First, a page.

Food  News

Community given greater say in future of Battersea pub

The council has agreed to give the local community an increased say in the future of a popular public house in Battersea.


Published on
June 15, 2017


The council has named Flanagan’s in Bradmead, which is a stone’s throw from Battersea Power Station, as an Asset of Community Value (ACV), reflecting its contribution to the social well-being of this part of the borough.

Designating the pub as an ACV means that if the current owners wish to sell the building they must first give the local community the chance to buy it. The listing gives local residents a six month window in which to raise sufficient funds to purchase it.

Although the owner does not have to sell to a community group, the ACV designation improves the chances of local grassroots organisations being able to raise the necessary funds by effectively triggering a six month moratorium on any sale.

Wandsworth Council’s cabinet member for community services Jonathan Cook said: “This is the kind of traditional pub that is disappearing from many communities up and down the country.

“Here in Wandsworth we are doing what we can to protect these important community assets. Our decision means the pub cannot be disposed of or changed without the local community being given a chance to save it.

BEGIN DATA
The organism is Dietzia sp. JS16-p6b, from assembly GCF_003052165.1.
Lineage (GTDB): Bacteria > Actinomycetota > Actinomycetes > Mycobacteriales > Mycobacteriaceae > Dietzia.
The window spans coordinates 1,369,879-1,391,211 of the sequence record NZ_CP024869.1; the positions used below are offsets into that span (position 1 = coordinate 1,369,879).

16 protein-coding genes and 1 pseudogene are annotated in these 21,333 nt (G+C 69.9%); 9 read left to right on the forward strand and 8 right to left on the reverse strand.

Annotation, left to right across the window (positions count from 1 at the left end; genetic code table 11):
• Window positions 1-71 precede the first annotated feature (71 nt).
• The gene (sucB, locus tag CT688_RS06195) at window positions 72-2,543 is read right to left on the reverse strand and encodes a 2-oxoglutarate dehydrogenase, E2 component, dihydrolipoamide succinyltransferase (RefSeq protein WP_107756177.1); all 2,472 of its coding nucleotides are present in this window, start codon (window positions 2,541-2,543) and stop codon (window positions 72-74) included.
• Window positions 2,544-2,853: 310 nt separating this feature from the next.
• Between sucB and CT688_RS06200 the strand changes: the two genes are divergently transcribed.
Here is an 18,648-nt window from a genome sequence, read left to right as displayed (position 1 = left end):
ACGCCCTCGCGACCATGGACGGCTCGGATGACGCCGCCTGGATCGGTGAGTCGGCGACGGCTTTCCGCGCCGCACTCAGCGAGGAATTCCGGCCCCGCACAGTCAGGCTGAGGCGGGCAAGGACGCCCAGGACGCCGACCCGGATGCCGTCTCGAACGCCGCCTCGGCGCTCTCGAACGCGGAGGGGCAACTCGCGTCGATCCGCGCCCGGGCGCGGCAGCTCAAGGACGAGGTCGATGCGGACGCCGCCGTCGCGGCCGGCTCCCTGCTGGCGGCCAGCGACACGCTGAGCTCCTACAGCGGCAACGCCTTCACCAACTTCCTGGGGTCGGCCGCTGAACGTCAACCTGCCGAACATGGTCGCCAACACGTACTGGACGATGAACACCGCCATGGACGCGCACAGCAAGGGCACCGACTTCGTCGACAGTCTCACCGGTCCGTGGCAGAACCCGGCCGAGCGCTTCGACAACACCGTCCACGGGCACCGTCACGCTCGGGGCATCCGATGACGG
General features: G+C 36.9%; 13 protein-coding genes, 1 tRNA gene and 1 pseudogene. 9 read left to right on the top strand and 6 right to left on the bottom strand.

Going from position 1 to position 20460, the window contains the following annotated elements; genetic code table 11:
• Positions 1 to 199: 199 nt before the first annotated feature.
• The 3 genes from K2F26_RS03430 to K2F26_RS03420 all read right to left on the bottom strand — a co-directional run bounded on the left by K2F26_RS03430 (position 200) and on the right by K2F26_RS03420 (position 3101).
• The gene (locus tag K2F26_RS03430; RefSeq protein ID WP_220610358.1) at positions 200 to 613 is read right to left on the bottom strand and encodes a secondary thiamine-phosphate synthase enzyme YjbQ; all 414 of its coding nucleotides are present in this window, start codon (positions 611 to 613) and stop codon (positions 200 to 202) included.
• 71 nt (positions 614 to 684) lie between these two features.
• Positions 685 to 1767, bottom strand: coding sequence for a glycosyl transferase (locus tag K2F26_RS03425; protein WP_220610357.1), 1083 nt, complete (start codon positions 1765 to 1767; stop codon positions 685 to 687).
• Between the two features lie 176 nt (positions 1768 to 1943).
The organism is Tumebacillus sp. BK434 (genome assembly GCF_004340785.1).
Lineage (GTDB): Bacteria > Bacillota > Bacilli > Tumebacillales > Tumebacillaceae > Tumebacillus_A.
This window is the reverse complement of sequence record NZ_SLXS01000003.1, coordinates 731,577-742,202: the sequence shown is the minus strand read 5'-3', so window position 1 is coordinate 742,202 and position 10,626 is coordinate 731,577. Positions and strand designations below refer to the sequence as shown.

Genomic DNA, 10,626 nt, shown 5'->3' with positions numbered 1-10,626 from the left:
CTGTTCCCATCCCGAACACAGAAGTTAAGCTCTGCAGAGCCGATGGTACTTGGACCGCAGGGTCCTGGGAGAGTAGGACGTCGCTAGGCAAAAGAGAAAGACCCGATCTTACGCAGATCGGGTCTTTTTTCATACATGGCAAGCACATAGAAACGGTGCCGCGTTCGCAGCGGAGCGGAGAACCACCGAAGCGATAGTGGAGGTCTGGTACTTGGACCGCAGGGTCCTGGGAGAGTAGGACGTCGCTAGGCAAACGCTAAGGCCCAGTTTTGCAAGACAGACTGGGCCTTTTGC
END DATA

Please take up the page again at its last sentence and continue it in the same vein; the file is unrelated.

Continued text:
“Flanagan’s has played a significant role in the social history of Battersea. Because of this the council believes the local community should have a greater say in the next chapter of its history.”
From August additional powers will come into force in Wandsworth to protect 120 historic local pubs from redevelopment.

Last summer Wandsworth became the first local authority in the country to announce it was using planning laws to safeguard 120 of its most valuable pubs – making it harder for developers to turn them into homes, offices or supermarkets.

It became the first council in England to publish ‘Article 4 Directions’ on such a scale meaning 120 valued local pubs could no longer be used for homes or another type of business without first obtaining planning permission.

The list of bars and pubs were chosen for their historic or architectural value and/or because they make a positive contribution to their community.

A map showing the locations of all 120 pubs is available on Wandsworth Council’s website.

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